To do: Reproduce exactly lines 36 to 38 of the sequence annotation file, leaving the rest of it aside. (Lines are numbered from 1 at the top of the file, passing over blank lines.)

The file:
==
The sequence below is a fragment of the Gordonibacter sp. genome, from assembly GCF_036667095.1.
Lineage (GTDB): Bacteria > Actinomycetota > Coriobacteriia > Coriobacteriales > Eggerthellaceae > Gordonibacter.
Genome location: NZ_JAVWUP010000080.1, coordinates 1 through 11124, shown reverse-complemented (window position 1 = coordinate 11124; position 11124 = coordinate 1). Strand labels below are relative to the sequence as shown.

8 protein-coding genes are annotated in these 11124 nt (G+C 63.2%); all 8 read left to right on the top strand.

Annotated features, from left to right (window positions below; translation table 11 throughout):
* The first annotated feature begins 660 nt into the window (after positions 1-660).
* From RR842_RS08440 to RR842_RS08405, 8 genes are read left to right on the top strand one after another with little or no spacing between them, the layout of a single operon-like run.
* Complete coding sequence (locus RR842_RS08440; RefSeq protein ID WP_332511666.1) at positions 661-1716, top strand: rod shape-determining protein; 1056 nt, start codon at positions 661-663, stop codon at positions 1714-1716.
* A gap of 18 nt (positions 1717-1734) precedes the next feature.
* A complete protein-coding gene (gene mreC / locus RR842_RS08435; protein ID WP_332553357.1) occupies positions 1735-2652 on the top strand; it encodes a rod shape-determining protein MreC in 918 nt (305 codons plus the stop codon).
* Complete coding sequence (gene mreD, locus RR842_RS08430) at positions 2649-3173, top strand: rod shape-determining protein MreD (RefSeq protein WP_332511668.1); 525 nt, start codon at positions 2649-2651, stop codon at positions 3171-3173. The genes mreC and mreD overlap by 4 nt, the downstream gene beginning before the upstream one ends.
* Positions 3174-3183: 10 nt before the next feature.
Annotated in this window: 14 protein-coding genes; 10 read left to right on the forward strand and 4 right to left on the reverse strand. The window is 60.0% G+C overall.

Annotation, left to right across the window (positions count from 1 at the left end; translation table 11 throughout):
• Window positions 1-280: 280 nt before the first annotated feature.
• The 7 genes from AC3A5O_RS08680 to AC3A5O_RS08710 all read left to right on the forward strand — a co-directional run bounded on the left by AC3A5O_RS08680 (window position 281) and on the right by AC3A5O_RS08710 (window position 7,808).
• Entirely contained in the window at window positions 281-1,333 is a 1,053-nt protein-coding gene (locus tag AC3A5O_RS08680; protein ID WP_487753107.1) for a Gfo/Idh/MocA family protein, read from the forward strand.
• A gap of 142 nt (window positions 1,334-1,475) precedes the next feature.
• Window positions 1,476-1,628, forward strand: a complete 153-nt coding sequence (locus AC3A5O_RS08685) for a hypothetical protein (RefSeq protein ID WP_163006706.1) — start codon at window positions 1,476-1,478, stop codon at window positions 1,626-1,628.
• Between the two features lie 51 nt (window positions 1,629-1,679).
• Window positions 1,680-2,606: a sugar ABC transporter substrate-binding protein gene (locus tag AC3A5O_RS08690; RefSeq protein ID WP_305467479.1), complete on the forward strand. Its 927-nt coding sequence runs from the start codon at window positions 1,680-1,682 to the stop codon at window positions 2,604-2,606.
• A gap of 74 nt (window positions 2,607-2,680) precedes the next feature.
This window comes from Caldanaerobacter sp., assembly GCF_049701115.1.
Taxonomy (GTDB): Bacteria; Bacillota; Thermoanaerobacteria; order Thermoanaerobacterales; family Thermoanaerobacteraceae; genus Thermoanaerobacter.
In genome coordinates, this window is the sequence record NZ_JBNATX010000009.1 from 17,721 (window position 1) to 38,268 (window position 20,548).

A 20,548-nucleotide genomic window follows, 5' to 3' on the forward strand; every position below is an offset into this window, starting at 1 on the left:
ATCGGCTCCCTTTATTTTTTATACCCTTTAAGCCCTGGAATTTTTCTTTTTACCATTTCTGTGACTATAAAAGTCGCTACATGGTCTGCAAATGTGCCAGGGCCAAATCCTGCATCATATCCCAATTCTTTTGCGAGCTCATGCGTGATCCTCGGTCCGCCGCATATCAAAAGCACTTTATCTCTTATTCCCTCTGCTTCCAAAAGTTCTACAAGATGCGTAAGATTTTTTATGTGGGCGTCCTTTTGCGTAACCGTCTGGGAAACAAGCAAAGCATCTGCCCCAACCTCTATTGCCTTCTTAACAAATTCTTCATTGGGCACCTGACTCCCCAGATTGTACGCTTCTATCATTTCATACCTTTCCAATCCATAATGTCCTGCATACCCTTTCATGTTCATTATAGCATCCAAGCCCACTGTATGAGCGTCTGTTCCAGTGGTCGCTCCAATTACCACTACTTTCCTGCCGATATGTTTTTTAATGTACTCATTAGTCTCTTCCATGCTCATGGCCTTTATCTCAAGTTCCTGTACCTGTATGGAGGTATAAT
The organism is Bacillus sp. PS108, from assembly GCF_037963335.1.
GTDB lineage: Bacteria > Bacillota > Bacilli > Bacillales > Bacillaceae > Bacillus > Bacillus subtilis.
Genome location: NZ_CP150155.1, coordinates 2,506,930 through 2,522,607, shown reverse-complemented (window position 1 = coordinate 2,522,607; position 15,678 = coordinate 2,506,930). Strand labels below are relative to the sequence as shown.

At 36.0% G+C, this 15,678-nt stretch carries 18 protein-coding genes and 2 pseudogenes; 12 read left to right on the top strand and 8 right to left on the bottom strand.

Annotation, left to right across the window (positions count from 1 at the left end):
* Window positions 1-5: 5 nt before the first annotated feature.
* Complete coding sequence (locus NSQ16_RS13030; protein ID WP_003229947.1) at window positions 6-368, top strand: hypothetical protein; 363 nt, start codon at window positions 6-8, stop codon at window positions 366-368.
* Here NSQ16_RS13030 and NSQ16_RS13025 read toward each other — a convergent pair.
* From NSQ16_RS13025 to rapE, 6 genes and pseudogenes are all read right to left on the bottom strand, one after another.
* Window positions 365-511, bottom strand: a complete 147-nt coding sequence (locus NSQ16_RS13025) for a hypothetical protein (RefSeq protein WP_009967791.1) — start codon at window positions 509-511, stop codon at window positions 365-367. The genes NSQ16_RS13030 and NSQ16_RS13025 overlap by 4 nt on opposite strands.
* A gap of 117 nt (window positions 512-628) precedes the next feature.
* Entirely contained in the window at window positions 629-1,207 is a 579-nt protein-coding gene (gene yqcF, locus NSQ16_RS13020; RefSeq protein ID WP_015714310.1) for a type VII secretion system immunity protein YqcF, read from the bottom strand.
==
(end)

* From NSQ16_RS13025 to rapE, 6 genes and pseudogenes are all read right to left on the bottom strand, one after another.
* Window positions 365-511, bottom strand: a complete 147-nt coding sequence (locus NSQ16_RS13025) for a hypothetical protein (RefSeq protein WP_009967791.1) — start codon at window positions 509-511, stop codon at window positions 365-367. The genes NSQ16_RS13030 and NSQ16_RS13025 overlap by 4 nt on opposite strands.
* A gap of 117 nt (window positions 512-628) precedes the next feature.